Taken together, these observations indicate that coinfection with M. leprae interfered with the course of mucosal leishmaniasis. Lepromatous leprosy is characterized by the absence of specific cellular immunity to M. leprae, resulting in uncontrolled proliferation of bacilli (12). A number of factors have been implicated as causes of the specific T-cell anergy found in patients with lepromatous leprosy, including CD8+ and regulatory T cells, IL-4 and IL-10 (2,3,12,15). However, we have found that neutralization of IL-10 did not increase the production of IFN-γ in M. leprae antigen-stimulated cultures of PBMCs from this multibacillary patient, indicating that the lack of IFN-γ production by the patient’s T cells was not due to IL-10-mediated suppression. Mucosal leishmaniasis patients have up-regulated IFN-γ and TNF-α secretion and decreased IL-10 secretion when compared to patients with uncomplicated cutaneous leishmaniasis (4). It has been shown that mucosal leishmaniasis lesions possess a higher number of IFN-γ-producing cells compared to cutaneous leishmaniasis lesions. Here and in a previously published article (6) we showed that the IFN-γ response of this patient to Leishmania antigens was remarkably high, as expected in mucosal leishmaniasis patients. It was even higher than the response obtained with polyclonal stimulation using ConA (Figure 1A and 1B). This result agrees with the data shown in our previous study with this patient, in which the levels of proinflammatory cytokines (IFN-γ and TNF-α) were higher with Leishmania antigen stimulation than with ConA stimulation (6).

Moreover, a decreased in situ expression of the IL-10 receptor was proposed as a possible mechanism for the exacerbated inflammatory and cytotoxic responses involved in tissue damage in the mucosal lesions caused by L. braziliensis infection (16). IL-10 is a potent inhibitor of the production of cytokines involved in the inflammatory response, such as TNF-α, IL-1, IFN-γ, and IL-12 (17). There is solid evidence that live L. braziliensis parasites persist after the clinical cure of American tegumentary leishmaniasis (18). Relapse of leishmaniasis mucosal lesions is frequent (19) and is a challenge for clinicians. Recently, local immunological factors associated with recurrence of mucosal leishmaniasis were described using immunohistochemical analysis of cell phenotypes and cytokines present in the inflammatory infiltrate of mucosal lesions. IFN-γ-producing cells were detected in active lesions and decreased after therapy (19). On the other hand, IL-10 expression was markedly increased in cured patients. These observations suggest that IL-10 plays a role in the control of pathology in mucosal leishmaniasis.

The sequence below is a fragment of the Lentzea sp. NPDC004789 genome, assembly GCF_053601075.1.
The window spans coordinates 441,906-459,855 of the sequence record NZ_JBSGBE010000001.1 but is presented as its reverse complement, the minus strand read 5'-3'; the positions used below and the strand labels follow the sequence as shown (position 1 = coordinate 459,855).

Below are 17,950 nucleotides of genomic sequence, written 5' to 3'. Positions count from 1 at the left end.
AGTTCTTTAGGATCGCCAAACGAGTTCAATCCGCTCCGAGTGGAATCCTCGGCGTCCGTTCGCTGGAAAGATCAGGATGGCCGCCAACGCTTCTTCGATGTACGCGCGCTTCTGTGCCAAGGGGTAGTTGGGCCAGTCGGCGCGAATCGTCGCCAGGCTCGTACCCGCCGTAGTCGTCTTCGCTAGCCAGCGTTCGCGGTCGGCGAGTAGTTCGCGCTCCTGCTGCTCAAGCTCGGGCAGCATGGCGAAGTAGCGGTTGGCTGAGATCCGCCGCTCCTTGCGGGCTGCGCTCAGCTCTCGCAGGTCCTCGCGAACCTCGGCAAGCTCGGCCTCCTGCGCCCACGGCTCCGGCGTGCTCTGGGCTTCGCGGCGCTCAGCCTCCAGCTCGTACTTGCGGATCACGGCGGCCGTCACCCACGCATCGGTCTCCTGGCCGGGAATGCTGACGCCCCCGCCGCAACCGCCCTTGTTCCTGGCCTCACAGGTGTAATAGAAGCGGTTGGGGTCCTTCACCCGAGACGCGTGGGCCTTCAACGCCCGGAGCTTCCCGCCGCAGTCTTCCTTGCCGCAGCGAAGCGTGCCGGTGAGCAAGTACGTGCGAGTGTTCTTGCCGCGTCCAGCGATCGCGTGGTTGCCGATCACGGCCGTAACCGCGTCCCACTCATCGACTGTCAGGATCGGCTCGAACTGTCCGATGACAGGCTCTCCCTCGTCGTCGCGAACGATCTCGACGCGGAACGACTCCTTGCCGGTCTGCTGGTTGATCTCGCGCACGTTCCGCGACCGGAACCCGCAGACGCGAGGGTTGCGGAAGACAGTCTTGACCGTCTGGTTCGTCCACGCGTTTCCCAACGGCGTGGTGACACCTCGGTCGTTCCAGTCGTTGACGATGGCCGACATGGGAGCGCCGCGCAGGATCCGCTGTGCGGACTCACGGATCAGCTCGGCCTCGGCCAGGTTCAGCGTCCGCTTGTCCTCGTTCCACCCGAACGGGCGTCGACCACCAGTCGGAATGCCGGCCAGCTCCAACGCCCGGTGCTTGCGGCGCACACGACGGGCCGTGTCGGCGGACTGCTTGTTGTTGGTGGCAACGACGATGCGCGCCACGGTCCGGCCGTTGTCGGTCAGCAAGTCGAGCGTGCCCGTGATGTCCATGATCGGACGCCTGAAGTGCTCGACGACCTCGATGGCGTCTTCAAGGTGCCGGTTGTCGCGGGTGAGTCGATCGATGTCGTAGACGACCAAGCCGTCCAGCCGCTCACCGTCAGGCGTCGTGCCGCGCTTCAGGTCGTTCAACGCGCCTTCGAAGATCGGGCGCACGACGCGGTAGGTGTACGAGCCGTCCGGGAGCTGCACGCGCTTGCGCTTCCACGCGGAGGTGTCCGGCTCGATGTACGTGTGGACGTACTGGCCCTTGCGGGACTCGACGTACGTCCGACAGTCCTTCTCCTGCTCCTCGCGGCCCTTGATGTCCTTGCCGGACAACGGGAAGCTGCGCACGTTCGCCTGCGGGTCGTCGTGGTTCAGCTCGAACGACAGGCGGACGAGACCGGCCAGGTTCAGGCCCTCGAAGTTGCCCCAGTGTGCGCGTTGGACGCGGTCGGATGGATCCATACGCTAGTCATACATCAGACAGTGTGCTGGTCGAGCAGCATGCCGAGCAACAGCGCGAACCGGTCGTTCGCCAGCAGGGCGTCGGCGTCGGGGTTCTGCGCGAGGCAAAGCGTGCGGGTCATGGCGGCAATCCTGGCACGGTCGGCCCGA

Most reports on immunomodulation during coinfection refer to associated HIV/AIDS infections. It has also been shown that helminth infections can induce immunomodulation and interfere with the course of several infectious diseases (20), including leprosy (21) and leishmaniasis (22). Interestingly, the influence of this association with helminthic infections may either be beneficial or deleterious to the clinical course of protozoan diseases such as malaria (20).

Studies on the association of leprosy and leishmaniasis are rare, and, to our knowledge, in this coinfection, this is the first report of the influence of one infection (with M. leprae) on the immune response to the other pathogen (L. braziliensis) and on the clinical course of the disease caused by it (mucosal leishmaniasis). Our results indicate that concomitant leprosy induced an IL-10-mediated regulatory response that might have controlled the immunopathology of mucosal leishmaniasis. It should be remembered, however, that this patient had an unusual association of two opposite polar forms of these spectral diseases: lepromatous leprosy (anergic, multibacillary) and mucosal leishmaniasis (hyperergic, pauciparasitic). The study of other cases of association of leprosy and tegumentary leishmaniasis may increase our knowledge about the interference that one infection can have on the immunopathogenesis and clinical course of the other.


References

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Acknowledgments

S.C.F. Mendonça is the recipient of a fellowship as a CNPq investigator.


Correspondence and Footnotes

Address for correspondence: R.B.G. Azeredo-Coutinho, Laboratório de Imunoparasitologia, Instituto Oswaldo Cruz, Fiocruz, Av. Brasil, 4365, 21045-900 Rio de Janeiro, RJ, Brasil. Fax: +55-21-2290-0479. E-mail: coutinhob@ymail.com

Received October 17, 2011. Accepted March 14, 2012. Available online May 11, 2012. Published July 2, 2012.